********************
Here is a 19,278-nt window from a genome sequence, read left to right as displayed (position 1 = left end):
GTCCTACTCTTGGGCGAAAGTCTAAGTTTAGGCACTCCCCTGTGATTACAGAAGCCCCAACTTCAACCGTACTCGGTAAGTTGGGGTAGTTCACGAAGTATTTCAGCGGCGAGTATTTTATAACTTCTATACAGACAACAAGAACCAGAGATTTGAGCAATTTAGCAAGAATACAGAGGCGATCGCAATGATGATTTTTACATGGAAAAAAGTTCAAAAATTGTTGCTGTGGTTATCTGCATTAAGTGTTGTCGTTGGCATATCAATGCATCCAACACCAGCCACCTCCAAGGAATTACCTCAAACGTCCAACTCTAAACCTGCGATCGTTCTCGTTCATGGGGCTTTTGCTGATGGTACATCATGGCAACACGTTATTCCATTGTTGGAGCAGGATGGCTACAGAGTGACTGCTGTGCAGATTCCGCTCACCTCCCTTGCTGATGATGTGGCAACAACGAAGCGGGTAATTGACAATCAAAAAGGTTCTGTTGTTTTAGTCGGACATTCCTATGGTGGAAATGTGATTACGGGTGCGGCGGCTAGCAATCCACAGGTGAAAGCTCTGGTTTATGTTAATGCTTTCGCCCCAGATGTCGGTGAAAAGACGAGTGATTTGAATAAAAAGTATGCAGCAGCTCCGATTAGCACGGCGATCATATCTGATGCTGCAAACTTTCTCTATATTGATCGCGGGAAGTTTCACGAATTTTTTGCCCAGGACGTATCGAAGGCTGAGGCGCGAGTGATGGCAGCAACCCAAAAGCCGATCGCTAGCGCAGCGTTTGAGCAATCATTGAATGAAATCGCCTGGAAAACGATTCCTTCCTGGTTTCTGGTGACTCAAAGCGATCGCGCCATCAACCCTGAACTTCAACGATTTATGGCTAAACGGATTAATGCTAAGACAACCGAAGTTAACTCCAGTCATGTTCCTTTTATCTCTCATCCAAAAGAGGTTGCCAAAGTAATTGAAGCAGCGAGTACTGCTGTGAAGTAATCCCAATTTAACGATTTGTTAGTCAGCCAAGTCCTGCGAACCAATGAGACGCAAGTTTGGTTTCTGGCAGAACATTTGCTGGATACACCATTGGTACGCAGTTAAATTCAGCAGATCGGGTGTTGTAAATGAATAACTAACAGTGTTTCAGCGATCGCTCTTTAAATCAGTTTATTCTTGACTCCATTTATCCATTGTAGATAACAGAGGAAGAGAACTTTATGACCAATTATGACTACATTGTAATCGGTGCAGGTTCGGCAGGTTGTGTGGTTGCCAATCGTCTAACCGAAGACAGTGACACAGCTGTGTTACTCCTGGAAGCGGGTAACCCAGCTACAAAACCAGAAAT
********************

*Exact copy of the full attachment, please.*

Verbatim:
Here is a 19,278-nt window from a genome sequence, read left to right as displayed (position 1 = left end):
GTCCTACTCTTGGGCGAAAGTCTAAGTTTAGGCACTCCCCTGTGATTACAGAAGCCCCAACTTCAACCGTACTCGGTAAGTTGGGGTAGTTCACGAAGTATTTCAGCGGCGAGTATTTTATAACTTCTATACAGACAACAAGAACCAGAGATTTGAGCAATTTAGCAAGAATACAGAGGCGATCGCAATGATGATTTTTACATGGAAAAAAGTTCAAAAATTGTTGCTGTGGTTATCTGCATTAAGTGTTGTCGTTGGCATATCAATGCATCCAACACCAGCCACCTCCAAGGAATTACCTCAAACGTCCAACTCTAAACCTGCGATCGTTCTCGTTCATGGGGCTTTTGCTGATGGTACATCATGGCAACACGTTATTCCATTGTTGGAGCAGGATGGCTACAGAGTGACTGCTGTGCAGATTCCGCTCACCTCCCTTGCTGATGATGTGGCAACAACGAAGCGGGTAATTGACAATCAAAAAGGTTCTGTTGTTTTAGTCGGACATTCCTATGGTGGAAATGTGATTACGGGTGCGGCGGCTAGCAATCCACAGGTGAAAGCTCTGGTTTATGTTAATGCTTTCGCCCCAGATGTCGGTGAAAAGACGAGTGATTTGAATAAAAAGTATGCAGCAGCTCCGATTAGCACGGCGATCATATCTGATGCTGCAAACTTTCTCTATATTGATCGCGGGAAGTTTCACGAATTTTTTGCCCAGGACGTATCGAAGGCTGAGGCGCGAGTGATGGCAGCAACCCAAAAGCCGATCGCTAGCGCAGCGTTTGAGCAATCATTGAATGAAATCGCCTGGAAAACGATTCCTTCCTGGTTTCTGGTGACTCAAAGCGATCGCGCCATCAACCCTGAACTTCAACGATTTATGGCTAAACGGATTAATGCTAAGACAACCGAAGTTAACTCCAGTCATGTTCCTTTTATCTCTCATCCAAAAGAGGTTGCCAAAGTAATTGAAGCAGCGAGTACTGCTGTGAAGTAATCCCAATTTAACGATTTGTTAGTCAGCCAAGTCCTGCGAACCAATGAGACGCAAGTTTGGTTTCTGGCAGAACATTTGCTGGATACACCATTGGTACGCAGTTAAATTCAGCAGATCGGGTGTTGTAAATGAATAACTAACAGTGTTTCAGCGATCGCTCTTTAAATCAGTTTATTCTTGACTCCATTTATCCATTGTAGATAACAGAGGAAGAGAACTTTATGACCAATTATGACTACATTGTAATCGGTGCAGGTTCGGCAGGTTGTGTGGTTGCCAATCGTCTAACCGAAGACAGTGACACAGCTGTGTTACTCCTGGAAGCGGGTAACCCAGCTACAAAACCAGAAAT